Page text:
Nations are born through the tragic events that they usually turn into triumphs. No one understood this better than Charles de Gaulle, who claimed that the future lasts a long time. In point of fact, the past lasts much longer. Victory in war was the event in which the incipient Soviet nation manifested itself for the first time. But this did not occur in the ruins of 1945. It took years for the tragedy of war to be transformed into the triumph of victory and for the Soviet nation to collectively recognize itself, during which a myth was created about the war and Soviet greatness, about an all-conquering leader and a supreme state, about the envy of the arrogant West and Russian national exceptionalism, about stolen glory and messianism. This was what constituted the essence of the late-Stalinist era. Stalin truly did take control of a country with a plow and leave it with an atomic bomb. But it is no less important that he took control of a country populated by people who had lost their own history and had been deprived of a national identity and left behind the full-fledged Soviet nation that was entirely the product of Stalinism. Stalin was the father of this nation.

History is made in eras when “nothing happens,” specifically when the breaks and vivid political manifestations that occurred in the “era of changes” have accumulated political institutions and acquired their own rituals and traditions, have given rise to a corresponding political culture that is perceived as natural, have been transformed into a “way of life” and a “way of thinking” or “structures of everyday life,” and have shaped a corresponding system of social relations and ties, as well as ethics and aesthetics. In other words, in order to have a longtime effect, the consequences of an “era of changes” must go through a stabilizing stage when a sort of subsidence of the revolutionary wave occurs, along with adaptation to life in the new conditions, when these new conditions are ritualized and normalized. It is in such stable periods that nations are born and history is made.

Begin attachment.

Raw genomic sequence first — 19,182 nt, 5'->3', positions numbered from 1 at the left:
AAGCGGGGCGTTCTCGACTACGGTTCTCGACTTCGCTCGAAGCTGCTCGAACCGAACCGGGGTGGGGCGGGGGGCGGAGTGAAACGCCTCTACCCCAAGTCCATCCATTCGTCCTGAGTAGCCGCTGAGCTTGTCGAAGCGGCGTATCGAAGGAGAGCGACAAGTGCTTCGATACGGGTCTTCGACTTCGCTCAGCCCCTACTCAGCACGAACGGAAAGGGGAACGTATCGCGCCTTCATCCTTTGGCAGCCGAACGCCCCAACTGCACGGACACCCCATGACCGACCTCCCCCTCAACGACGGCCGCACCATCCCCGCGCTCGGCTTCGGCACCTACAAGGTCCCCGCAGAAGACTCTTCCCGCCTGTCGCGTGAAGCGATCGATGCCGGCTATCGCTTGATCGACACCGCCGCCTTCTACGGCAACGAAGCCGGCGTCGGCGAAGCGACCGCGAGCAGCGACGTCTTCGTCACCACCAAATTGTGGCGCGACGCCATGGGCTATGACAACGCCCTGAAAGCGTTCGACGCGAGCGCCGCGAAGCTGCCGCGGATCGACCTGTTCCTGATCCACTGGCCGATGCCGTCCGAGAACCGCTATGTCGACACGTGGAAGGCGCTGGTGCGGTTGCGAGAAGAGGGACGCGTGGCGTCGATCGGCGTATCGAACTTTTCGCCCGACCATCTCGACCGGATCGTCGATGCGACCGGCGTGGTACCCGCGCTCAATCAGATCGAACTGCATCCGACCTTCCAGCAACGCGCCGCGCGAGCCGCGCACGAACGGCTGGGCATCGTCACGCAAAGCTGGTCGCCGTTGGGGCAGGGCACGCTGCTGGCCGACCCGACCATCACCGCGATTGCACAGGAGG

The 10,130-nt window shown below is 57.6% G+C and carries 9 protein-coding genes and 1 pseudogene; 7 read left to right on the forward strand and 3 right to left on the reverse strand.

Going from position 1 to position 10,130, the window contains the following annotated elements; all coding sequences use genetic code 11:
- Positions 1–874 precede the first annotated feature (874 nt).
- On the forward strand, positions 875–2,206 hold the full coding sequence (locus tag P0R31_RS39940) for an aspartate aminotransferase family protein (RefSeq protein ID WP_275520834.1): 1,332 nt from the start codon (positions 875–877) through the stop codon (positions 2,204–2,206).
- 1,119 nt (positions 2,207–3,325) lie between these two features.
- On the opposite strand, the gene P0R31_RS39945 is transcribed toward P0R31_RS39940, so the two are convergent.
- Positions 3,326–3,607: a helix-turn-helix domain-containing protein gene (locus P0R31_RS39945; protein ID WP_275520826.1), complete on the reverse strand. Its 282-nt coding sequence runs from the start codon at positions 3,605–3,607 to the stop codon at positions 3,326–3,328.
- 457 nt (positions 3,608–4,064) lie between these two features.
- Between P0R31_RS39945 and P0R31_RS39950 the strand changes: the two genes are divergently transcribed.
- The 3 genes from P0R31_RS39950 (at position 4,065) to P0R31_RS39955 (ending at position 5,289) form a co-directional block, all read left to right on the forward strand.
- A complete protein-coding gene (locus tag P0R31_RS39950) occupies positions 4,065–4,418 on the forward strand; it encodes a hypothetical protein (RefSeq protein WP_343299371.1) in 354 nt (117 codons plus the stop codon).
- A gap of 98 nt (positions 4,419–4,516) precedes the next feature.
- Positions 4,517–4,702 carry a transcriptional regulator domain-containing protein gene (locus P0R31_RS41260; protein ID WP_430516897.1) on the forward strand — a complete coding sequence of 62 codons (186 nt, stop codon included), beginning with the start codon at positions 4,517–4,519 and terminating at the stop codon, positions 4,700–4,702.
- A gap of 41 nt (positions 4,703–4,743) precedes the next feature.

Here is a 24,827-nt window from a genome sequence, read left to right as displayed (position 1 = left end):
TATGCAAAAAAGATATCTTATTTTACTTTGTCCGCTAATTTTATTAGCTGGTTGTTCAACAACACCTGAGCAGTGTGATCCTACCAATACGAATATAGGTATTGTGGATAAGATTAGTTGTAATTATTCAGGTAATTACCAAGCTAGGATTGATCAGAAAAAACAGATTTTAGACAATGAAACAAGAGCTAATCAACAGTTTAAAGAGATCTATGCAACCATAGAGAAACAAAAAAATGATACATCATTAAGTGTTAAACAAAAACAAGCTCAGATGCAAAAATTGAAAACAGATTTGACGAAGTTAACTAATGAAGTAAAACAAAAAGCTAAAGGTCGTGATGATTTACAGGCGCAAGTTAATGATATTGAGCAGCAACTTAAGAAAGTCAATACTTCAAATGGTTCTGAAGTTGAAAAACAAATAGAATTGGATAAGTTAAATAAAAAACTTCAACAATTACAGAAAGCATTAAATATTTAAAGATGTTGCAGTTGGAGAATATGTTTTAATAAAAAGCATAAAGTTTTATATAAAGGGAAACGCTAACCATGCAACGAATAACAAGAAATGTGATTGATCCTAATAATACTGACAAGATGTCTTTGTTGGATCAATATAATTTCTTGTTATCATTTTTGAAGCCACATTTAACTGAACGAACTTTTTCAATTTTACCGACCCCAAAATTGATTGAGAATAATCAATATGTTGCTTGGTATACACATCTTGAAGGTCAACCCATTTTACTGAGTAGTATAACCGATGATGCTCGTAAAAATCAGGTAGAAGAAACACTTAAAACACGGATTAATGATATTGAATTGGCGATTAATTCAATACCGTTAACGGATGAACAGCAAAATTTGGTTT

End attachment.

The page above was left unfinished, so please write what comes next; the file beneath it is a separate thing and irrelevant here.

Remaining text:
Late Stalinism was just such an era. In the most obscure years of twentieth-century Russian history this deep-seated historical process was especially intense, and it ended with the ultimate crystallization of the Soviet nation. Its post-Soviet successor is to this day experiencing phantom pains, complexes, and traumas of that era. It was precisely during that era (not before and not after) that its ideological parameters were molded. In those years much of the sediment of the 1930s had settled, and a new slurry emerged of modernized conservatism and nostalgic patriarchal sentiment, anti-Americanism and an envious attitude toward Western achievements, and isolationism and xenophobia with an aggressive international agenda.

From Late Stalinism by Evgeny Dobrenko, translated by Jesse M. Savage. Published by Yale University Press in 2020. Reproduced with permission.

Evgeny Dobrenko is professor of Russian studies at the University of Sheffield.